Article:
56. MartinWR says:

    FOTA has gradually morphed into a trade union, albeit a trade union for top people (who should know better). As is frequently the way with unions, it is now dominated by a vociferous and militant minority, whose aims are primarily political. In this case those aims are quite openly to overthrow the regime (the FIA), regardless of the damage that they know will be caused in the process, i.e. by a breakaway series and a split with the FIA.

    Again, just as with trade unions, the rest follow, in the interests of solidarity, in spite of the fact that their needs clearly conflict sharply with the aims of their leaders. In this case, Ferrari are determined to continue spending at a level which many are beginning to think is quite unjustifiable, and also, frankly unnecessary. They know of course they would be uncompetitive if they didn’t. As for their acolytes, the family car manufacturers are closing factories and laying off workers, but simply can’t admit now they are desperate to make economies. The actual FOTA core business racing teams are tagging along in the rear. They have no hope of ever matching the big spenders anyway, and hence are at best consigned to the role of perennial also-rans, making up the numbers. The only thing that unites this rag-tag bunch is that trade union thing, solidarity.

    You have to ask how for example it can possibly be in Brawn’s interests to end up in a breakaway series dominated by one or two teams that continue spending up to £400 million a year each? That is what Ferrari will continue spending unless they are reined in by the FIA. And despite their transparently false protestations to the contrary, what they are hell-bent on making happen is a breakaway series they can dominate with big money.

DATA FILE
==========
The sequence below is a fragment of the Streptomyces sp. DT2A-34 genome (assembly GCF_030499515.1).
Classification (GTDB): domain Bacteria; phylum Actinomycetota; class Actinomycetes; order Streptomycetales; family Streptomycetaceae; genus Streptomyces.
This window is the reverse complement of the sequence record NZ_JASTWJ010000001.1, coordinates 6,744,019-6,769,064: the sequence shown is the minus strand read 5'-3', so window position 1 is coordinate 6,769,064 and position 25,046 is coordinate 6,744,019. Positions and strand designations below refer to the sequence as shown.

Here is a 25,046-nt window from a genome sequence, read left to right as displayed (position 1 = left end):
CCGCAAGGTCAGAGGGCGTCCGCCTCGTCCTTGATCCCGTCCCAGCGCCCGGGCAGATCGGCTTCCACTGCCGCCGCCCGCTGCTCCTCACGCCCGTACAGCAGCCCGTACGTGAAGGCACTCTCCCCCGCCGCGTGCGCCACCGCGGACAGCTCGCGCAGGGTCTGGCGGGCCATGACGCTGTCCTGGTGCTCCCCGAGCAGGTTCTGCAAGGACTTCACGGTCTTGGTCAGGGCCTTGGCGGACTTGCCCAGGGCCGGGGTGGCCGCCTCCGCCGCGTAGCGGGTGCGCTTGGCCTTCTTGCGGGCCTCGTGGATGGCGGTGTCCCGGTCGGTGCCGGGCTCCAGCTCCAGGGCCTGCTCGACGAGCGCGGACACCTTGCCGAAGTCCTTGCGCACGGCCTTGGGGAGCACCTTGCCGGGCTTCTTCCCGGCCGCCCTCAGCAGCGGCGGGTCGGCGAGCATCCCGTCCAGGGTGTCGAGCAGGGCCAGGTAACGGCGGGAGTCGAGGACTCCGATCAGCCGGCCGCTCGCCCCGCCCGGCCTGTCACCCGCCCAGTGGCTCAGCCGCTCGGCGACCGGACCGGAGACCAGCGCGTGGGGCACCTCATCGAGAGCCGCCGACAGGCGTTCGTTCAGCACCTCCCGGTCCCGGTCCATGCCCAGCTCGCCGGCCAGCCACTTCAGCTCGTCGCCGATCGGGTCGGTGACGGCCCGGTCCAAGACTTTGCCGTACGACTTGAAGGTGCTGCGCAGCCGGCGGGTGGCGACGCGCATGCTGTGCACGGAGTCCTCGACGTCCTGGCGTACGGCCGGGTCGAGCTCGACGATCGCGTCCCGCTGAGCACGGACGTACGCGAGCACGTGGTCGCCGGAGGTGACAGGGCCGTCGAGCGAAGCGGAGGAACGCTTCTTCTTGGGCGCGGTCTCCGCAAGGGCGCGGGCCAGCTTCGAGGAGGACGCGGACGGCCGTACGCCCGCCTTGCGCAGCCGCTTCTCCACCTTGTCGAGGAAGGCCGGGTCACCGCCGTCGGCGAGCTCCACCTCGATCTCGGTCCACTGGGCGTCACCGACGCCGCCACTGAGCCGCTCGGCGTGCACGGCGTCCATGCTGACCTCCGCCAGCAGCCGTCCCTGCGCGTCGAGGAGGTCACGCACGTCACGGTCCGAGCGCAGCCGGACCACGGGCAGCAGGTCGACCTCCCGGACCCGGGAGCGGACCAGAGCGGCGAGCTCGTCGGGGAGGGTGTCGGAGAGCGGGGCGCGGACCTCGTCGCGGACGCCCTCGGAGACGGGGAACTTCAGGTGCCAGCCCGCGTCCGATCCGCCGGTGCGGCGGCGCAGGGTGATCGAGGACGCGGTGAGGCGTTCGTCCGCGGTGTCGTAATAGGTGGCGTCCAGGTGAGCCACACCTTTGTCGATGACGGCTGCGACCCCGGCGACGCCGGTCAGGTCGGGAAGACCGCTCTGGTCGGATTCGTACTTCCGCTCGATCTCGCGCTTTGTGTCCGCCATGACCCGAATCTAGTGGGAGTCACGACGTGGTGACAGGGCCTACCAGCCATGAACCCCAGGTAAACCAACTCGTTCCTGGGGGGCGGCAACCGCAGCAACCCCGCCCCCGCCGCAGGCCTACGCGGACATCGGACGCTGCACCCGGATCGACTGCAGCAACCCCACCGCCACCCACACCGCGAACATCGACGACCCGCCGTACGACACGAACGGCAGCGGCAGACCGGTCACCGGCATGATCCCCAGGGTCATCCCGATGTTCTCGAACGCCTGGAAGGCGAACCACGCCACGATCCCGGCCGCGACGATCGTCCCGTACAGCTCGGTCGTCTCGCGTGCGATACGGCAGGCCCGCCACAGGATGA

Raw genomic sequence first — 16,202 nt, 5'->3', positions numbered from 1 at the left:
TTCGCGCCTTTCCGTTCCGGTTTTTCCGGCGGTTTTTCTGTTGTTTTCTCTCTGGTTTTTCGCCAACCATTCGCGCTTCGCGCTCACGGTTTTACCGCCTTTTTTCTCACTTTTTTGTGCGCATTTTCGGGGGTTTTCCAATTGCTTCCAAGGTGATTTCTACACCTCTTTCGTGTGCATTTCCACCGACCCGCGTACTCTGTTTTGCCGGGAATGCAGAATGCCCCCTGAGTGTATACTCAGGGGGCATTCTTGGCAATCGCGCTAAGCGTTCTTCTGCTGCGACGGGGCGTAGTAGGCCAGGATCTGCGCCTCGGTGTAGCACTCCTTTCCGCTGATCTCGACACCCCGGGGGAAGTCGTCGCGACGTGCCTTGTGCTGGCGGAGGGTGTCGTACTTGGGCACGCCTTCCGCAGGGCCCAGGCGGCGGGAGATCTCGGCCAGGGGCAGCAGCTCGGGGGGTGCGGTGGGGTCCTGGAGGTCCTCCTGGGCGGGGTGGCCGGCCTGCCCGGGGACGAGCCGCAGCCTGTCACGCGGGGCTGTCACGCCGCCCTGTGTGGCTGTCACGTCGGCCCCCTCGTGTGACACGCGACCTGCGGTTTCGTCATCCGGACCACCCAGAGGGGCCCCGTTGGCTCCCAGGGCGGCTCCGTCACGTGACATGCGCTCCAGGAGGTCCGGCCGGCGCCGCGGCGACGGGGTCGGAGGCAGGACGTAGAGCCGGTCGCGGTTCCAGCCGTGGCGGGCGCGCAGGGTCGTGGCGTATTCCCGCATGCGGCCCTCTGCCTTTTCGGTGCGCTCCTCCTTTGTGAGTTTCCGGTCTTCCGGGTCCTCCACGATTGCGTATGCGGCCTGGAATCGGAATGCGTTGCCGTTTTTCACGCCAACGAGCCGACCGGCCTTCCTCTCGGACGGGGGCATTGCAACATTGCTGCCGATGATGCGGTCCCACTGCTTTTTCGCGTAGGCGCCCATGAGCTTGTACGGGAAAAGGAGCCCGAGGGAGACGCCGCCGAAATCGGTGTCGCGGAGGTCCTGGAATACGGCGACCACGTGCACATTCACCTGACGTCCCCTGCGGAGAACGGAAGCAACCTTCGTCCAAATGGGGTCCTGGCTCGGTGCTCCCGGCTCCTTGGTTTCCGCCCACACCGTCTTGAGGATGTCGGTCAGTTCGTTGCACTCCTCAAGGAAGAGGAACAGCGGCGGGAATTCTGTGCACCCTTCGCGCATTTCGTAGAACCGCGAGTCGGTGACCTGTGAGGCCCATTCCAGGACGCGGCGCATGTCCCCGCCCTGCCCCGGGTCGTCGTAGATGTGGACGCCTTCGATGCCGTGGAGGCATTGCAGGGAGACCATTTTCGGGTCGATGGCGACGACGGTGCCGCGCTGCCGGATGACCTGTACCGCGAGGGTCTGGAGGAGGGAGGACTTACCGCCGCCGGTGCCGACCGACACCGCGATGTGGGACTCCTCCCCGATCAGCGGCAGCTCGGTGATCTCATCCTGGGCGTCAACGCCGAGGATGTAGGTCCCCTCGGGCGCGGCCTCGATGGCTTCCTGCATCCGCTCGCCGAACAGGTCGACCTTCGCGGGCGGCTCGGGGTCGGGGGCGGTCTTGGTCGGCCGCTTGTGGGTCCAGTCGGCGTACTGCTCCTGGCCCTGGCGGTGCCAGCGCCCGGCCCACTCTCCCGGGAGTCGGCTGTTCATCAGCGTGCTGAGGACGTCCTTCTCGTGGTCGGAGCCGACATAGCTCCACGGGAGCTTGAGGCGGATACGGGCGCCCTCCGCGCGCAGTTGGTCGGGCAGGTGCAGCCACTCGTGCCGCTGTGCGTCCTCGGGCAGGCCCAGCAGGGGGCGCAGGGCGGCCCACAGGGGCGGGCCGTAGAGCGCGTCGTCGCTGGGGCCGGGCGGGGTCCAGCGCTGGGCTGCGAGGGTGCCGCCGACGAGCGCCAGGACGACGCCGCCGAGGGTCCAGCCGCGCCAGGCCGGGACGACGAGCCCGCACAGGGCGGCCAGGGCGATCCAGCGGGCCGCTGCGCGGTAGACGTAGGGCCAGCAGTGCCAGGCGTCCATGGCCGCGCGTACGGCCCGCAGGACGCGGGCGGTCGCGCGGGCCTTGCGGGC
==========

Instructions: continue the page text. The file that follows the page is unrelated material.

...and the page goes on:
So car manufacturers are indignant at the idea that the FIA might seek to control their spending? Well maybe then, if that doesn’t suit them, they should leave motor racing to motor racing teams, and find other ways of marketing family cars.

    To think, all this came about because Ferrari didn’t read the 2009 rules, got left behind, and couldn’t get their own way by causing a rumpus (as they always did in the past). Funny thing is, the double diffuser was probably worth no more than a couple of tenths a lap anyway.

    If these shenanigans don’t demonstrate conclusively just why an exceptionally strong hand is needed to control the monster egos that inhabit Formula One, whether they like it or not, I think nothing ever will.

  57. Peter B says:

    If there is a breakaway, how will this affect engine supplies.

    I remember that Williams had some (may still have) anxious moments over Toyota. There may be a contract, but a law suit wont power a racing car.

    At the moment Brawn is dependent on Maclaren, Red Bull on Renault, and Torro Rosso on Ferrari.

    It may not be possible for them to be independant in any meaningful way.

    Is there any firm opinions on tha matter of the things that make other things go fast

  58. James Allen says:

    From what I hear, CVC people have been involved in the vetting process for the new teams, looking at the financial stability and business plan etc – so on that level they have been working with the FIA on this process

  59. lecho says:

    It’s not about the manufacturers. There was a time where You couldn’t imagine Formula One without Brabham or Lotus. Now they are gone, and is F1 less exciting? No. Someone wrote here recently that Sauber or Benetton aren’t any better because they’re named BMW or Renault. From my point of view with ACEA involved the manufacturers and FOTA are trying to make pressure on FIA to gain more control over F1.

    Some of FIA’s proposals are simply wrong (e.g. the ‘medal tally’ system, KERS etc.), but they are still the name behind the Formula One. It is out of mind for Nike or Adidas to make pressure on FIFA/UEFA about football rules, and noone is asking Real Madrid or Manchester United about them. Rules are rules – and that’s the point. When You disagree them, You should complain and discuss, but not the way it’s done here. You cannot step and say: do what I want or I quit. Is it any differ from what Max Mosley is doing?

  60. The Flying Finn says:

    Not so sure if a few manufacturers leaving will bring F1 back to the dark ages, as the dominance of manufacturer teams is a 2000′s phenomenon. They werent around in early 90′s, 80′s, 70′s ..etc .. and it seem to me that the on track racing was lot more fun to watch..

  61. monktonnik says: